There is often a gap between your aspirations and your actions.
I was reminded of this at a strategy workshop where I gave a keynote speech last week. At the start of the second day, one of the participants said that the process reminded him of the Underpants Gnomes in South Park. If you haven’t seen it before, here it is (warning: it includes all of the usual South Park crudeness, so skip the video if that bothers you):
Here is the summary. The Underpants Gnomes steal underpants. A lot of them. When the boys ask the Gnomes why, the response is that “Underpants are just phase 1!”
Here is their complete strategy:
The guy at the workshop was pointing out that their strategy had a similar hole in Phase 2.
This is surprisingly common.
This is another version of Nilofer Merchant’s air sandwich:
An Air Sandwich is a strategy that has clear vision and future direction on the top layer, day-to-day action on the bottom, and virtually nothing in the middle—no meaty key decisions that connect the two layers, no rich chewy filling to align the new direction with new actions within the company.
Phase 2 is that critical middle step – what do we do to connect our day-to-day actions to our larger goals and objectives?
This is a problem in innovation as well. The Innovation Gnome approach looks like this:
If you collect a lot of ideas and expect to end up with innovation, you’re in for an unpleasant surprise. You need to have the middle step that connects ideas to outcomes.
This is why it is important to have some kind of outcome in the way that you think about innovation. This disconnect between generating ideas and turning them into innovations is one of the key reasons that firms end up as bewildered innovators – with a high investment in innovation but poor results.
Of course, I’ve also seen the opposite problem. The most common place is in pitches from startups. In this case, they get very hung up on the functionality of whatever it is that they’ve come up with – forgetting to connect their features to outcomes that are important for the customers. In other words, they have plenty in Phase 2, but nothing in Phase 3.
The bottom line here is that to innovate successfully, you need to have all three phases worked out. As Jorge Barba says, you need a purpose for innovating.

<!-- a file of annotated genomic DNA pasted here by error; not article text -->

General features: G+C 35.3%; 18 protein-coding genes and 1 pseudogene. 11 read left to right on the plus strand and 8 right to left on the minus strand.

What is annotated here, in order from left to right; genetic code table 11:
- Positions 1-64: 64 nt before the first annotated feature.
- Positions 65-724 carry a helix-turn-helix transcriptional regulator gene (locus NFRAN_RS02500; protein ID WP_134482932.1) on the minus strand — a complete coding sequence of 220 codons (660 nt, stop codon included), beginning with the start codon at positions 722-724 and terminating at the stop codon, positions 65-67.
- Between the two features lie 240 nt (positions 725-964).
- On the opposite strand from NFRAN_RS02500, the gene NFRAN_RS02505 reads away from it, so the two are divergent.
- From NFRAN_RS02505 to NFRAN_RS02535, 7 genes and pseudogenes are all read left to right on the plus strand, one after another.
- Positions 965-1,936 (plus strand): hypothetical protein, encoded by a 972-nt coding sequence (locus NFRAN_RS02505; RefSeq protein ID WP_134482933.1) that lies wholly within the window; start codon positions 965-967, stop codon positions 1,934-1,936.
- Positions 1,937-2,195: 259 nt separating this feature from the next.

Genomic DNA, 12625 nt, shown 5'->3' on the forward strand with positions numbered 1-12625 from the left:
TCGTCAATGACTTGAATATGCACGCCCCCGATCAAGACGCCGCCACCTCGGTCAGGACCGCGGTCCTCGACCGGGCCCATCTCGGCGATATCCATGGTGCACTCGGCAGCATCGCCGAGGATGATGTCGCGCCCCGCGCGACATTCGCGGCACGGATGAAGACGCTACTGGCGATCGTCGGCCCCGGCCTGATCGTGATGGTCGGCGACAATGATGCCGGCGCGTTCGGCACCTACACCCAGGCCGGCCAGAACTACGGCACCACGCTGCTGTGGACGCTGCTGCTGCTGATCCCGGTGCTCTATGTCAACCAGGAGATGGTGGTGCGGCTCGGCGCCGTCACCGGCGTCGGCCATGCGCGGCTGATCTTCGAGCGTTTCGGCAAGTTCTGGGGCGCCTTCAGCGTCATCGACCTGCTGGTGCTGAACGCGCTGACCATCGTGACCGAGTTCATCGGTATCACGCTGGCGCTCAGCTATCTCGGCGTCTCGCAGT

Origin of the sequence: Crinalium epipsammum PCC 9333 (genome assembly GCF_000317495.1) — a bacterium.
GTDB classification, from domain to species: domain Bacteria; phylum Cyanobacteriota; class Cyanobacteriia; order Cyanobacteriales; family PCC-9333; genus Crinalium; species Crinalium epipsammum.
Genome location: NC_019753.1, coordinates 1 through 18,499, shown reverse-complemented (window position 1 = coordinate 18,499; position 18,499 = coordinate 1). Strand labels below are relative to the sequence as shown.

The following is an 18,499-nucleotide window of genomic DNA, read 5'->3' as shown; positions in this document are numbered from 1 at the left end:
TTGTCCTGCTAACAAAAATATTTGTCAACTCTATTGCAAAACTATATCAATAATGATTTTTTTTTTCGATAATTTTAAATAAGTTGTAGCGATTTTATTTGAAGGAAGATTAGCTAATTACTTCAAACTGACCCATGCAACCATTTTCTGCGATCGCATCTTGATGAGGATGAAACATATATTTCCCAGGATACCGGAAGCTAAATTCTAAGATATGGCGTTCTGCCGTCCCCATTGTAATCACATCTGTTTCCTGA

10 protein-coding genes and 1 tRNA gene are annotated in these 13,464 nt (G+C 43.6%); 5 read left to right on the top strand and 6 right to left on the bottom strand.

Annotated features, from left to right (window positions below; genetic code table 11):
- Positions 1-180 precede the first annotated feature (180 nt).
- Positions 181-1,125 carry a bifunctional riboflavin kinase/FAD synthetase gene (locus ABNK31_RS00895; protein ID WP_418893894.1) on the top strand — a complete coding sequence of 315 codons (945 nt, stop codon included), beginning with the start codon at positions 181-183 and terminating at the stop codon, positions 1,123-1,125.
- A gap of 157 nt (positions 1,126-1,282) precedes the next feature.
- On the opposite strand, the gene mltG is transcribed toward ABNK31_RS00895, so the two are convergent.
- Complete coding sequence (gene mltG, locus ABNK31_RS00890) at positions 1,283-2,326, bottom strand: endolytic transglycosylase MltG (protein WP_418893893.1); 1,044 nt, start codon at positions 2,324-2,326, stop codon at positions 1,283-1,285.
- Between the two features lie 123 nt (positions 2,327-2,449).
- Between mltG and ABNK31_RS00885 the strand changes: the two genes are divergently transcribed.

With that in mind, we can then start by defining value. Again, value means different things to different people. And here, is where it gets interesting because we are talking about an organizations value proposition. And, when we talk about innovation, we are talking about a different value proposition than that of what currently exists. This is when change really happens because you are changing the value proposition. Not the technology, not the branding, but everything that supports your value proposition.
So, coming full circle. What you need to do, is define a set of criteria of how you will define that new value that you will create.
But that’s not enough. You also need to figure out what day-to-day activities will support this value creation, and how these activities link up to do so. Jorge uses the example of Zappos:
My guess is he thought about how Zappos could create a different kind of value putting customer service at is center, and therefore enriched its value proposition by focusing on delivering exceptional customer service.
So here, exceptional customer service is Phase 2, and all of the actions that people at Zappos take on a daily basis are the Phase 1 actions that the whole approach is built on.
When you’re building an innovation capability, experimentation is a critical Phase 2 skill to develop.
You don’t want to be an Innovation Gnome – with a big gap between your daily activities and value you’re trying to create. To innovate successfully, think about how to address all three phases – that’s the best way to reach your goal.